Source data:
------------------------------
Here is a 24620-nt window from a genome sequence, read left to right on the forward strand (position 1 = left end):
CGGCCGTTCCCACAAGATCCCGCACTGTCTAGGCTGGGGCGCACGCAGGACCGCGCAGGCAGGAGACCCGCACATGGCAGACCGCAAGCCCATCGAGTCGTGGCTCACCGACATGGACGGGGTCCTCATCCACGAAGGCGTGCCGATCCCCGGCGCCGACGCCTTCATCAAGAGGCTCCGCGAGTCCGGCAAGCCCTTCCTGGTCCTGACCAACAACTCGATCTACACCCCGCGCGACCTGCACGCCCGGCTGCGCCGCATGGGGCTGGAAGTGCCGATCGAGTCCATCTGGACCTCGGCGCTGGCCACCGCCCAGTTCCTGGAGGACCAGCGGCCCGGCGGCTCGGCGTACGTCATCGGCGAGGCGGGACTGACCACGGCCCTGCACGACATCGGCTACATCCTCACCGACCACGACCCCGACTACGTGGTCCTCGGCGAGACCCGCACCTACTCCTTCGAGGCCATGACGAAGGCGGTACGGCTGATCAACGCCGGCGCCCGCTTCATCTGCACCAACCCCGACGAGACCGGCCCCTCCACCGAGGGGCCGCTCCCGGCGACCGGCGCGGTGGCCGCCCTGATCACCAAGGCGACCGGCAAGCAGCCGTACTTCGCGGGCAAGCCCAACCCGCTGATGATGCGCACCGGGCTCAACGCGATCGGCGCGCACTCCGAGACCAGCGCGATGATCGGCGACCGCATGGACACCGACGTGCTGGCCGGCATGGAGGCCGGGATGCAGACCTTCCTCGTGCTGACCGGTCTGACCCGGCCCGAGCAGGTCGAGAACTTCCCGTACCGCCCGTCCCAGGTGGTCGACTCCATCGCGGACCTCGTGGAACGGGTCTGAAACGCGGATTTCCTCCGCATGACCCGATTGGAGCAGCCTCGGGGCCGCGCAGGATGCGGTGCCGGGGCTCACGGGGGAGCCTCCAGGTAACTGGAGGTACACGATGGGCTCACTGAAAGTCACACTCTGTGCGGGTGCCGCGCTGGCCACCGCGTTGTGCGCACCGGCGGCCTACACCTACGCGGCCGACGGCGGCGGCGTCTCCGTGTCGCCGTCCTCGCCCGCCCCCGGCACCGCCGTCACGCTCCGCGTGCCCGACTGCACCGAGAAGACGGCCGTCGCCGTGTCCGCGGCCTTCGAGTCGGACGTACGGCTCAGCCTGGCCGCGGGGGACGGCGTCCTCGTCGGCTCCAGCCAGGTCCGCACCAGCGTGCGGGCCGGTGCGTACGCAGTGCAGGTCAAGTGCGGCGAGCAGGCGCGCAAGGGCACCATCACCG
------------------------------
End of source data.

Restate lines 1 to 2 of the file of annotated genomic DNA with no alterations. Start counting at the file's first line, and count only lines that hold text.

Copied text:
Here is a 24620-nt window from a genome sequence, read left to right on the forward strand (position 1 = left end):
CGGCCGTTCCCACAAGATCCCGCACTGTCTAGGCTGGGGCGCACGCAGGACCGCGCAGGCAGGAGACCCGCACATGGCAGACCGCAAGCCCATCGAGTCGTGGCTCACCGACATGGACGGGGTCCTCATCCACGAAGGCGTGCCGATCCCCGGCGCCGACGCCTTCATCAAGAGGCTCCGCGAGTCCGGCAAGCCCTTCCTGGTCCTGACCAACAACTCGATCTACACCCCGCGCGACCTGCACGCCCGGCTGCGCCGCATGGGGCTGGAAGTGCCGATCGAGTCCATCTGGACCTCGGCGCTGGCCACCGCCCAGTTCCTGGAGGACCAGCGGCCCGGCGGCTCGGCGTACGTCATCGGCGAGGCGGGACTGACCACGGCCCTGCACGACATCGGCTACATCCTCACCGACCACGACCCCGACTACGTGGTCCTCGGCGAGACCCGCACCTACTCCTTCGAGGCCATGACGAAGGCGGTACGGCTGATCAACGCCGGCGCCCGCTTCATCTGCACCAACCCCGACGAGACCGGCCCCTCCACCGAGGGGCCGCTCCCGGCGACCGGCGCGGTGGCCGCCCTGATCACCAAGGCGACCGGCAAGCAGCCGTACTTCGCGGGCAAGCCCAACCCGCTGATGATGCGCACCGGGCTCAACGCGATCGGCGCGCACTCCGAGACCAGCGCGATGATCGGCGACCGCATGGACACCGACGTGCTGGCCGGCATGGAGGCCGGGATGCAGACCTTCCTCGTGCTGACCGGTCTGACCCGGCCCGAGCAGGTCGAGAACTTCCCGTACCGCCCGTCCCAGGTGGTCGACTCCATCGCGGACCTCGTGGAACGGGTCTGAAACGCGGATTTCCTCCGCATGACCCGATTGGAGCAGCCTCGGGGCCGCGCAGGATGCGGTGCCGGGGCTCACGGGGGAGCCTCCAGGTAACTGGAGGTACACGATGGGCTCACTGAAAGTCACACTCTGTGCGGGTGCCGCGCTGGCCACCGCGTTGTGCGCACCGGCGGCCTACACCTACGCGGCCGACGGCGGCGGCGTCTCCGTGTCGCCGTCCTCGCCCGCCCCCGGCACCGCCGTCACGCTCCGCGTGCCCGACTGCACCGAGAAGACGGCCGTCGCCGTGTCCGCGGCCTTCGAGTCGGACGTACGGCTCAGCCTGGCCGCGGGGGACGGCGTCCTCGTCGGCTCCAGCCAGGTCCGCACCAGCGTGCGGGCCGGTGCGTACGCAGTGCAGGTCAAGTGCGGCGAGCAGGCGCGCAAGGGCACCATCACCG